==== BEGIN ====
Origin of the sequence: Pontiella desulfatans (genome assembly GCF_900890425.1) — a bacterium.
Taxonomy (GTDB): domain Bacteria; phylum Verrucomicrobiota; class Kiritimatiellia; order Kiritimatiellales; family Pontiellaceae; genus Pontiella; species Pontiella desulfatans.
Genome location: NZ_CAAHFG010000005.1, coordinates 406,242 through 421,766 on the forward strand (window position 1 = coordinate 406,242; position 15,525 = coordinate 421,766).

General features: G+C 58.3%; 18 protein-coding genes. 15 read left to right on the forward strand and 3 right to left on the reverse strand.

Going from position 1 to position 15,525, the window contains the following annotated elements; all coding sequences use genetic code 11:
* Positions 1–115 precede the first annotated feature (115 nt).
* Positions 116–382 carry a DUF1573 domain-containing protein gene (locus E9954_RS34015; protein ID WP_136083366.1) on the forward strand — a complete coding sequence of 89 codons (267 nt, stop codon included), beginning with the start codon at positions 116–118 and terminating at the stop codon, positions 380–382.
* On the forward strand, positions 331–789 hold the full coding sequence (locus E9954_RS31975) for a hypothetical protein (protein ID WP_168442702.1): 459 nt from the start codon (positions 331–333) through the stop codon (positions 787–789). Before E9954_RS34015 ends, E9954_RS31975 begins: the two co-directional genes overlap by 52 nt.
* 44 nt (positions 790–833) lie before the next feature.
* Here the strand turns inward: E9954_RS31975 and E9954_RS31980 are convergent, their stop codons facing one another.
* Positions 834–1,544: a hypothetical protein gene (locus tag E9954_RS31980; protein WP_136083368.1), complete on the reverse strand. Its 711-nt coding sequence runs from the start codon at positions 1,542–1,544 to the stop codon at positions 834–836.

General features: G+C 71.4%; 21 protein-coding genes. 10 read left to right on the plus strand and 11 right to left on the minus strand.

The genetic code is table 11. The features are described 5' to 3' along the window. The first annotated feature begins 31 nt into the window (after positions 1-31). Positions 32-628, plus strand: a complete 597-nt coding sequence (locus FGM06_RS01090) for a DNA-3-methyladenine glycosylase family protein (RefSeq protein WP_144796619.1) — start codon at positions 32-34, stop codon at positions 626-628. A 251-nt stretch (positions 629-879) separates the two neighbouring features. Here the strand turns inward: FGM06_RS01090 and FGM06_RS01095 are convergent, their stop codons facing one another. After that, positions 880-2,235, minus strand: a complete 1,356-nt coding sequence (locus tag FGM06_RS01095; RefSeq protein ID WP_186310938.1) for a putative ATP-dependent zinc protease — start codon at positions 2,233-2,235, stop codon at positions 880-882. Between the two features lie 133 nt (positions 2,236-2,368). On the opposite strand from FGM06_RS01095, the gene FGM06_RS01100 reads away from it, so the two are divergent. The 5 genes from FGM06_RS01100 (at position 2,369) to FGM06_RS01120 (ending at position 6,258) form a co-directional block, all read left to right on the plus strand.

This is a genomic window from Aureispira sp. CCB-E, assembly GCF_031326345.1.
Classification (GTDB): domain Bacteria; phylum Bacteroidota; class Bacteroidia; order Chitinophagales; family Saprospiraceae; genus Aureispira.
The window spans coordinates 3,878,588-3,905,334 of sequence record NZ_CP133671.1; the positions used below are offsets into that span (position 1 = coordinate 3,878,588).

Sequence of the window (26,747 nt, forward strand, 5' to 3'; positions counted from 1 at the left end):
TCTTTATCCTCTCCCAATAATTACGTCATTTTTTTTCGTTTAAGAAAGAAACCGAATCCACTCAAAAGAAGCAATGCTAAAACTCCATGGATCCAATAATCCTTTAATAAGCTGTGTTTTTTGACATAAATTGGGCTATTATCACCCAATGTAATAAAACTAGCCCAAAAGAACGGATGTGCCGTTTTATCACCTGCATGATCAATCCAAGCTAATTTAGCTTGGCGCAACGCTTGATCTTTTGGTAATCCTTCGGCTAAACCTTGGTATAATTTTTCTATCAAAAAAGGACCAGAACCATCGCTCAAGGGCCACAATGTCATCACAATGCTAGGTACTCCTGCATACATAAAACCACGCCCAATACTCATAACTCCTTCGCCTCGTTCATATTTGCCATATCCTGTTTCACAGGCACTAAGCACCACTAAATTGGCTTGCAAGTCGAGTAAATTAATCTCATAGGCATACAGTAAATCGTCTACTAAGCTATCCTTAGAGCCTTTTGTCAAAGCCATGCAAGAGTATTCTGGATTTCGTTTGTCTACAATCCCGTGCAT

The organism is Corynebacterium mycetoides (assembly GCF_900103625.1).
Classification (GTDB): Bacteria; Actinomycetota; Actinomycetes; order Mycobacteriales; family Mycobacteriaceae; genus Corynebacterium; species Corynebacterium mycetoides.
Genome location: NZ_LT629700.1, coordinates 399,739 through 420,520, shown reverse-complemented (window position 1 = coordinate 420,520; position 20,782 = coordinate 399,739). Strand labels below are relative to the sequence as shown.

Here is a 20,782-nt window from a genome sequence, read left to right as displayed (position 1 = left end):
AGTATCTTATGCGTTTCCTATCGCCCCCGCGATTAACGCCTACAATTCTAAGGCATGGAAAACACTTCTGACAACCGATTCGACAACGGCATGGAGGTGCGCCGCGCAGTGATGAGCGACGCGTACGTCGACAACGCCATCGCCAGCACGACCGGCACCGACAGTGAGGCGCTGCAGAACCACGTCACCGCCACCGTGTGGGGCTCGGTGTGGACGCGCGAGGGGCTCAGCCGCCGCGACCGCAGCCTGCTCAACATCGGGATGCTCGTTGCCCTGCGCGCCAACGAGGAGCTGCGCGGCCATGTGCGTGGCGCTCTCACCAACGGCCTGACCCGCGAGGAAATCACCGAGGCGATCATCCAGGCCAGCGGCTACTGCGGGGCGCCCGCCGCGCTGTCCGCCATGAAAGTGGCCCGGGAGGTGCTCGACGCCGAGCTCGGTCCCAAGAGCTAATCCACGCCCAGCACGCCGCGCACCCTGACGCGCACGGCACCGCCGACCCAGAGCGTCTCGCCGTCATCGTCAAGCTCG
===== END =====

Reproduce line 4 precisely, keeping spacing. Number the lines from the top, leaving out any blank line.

General features: G+C 58.3%; 18 protein-coding genes. 15 read left to right on the forward strand and 3 right to left on the reverse strand.